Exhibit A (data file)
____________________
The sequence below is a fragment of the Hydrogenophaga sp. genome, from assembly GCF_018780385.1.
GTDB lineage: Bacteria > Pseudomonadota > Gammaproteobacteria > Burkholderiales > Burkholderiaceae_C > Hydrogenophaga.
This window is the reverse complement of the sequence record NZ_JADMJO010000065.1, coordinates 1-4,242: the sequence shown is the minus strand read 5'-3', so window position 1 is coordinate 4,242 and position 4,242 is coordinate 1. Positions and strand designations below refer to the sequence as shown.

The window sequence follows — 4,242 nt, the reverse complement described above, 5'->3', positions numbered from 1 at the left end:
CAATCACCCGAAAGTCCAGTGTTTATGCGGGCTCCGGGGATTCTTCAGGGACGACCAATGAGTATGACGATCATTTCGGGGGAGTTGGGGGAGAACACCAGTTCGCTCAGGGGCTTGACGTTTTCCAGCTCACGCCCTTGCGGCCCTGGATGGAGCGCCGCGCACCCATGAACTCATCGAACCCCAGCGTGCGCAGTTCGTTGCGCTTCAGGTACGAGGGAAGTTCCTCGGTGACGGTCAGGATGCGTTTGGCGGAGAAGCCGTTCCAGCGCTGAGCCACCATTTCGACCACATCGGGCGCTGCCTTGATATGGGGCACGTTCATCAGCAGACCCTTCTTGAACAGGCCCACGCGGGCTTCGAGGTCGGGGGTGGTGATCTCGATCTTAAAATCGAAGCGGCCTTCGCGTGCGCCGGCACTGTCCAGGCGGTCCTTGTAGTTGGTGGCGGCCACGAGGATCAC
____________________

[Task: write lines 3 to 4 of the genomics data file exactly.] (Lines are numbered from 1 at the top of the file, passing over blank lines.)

This window is the reverse complement of the sequence record NZ_JADMJO010000065.1, coordinates 1-4,242: the sequence shown is the minus strand read 5'-3', so window position 1 is coordinate 4,242 and position 4,242 is coordinate 1. Positions and strand designations below refer to the sequence as shown.

The window sequence follows — 4,242 nt, the reverse complement described above, 5'->3', positions numbered from 1 at the left end: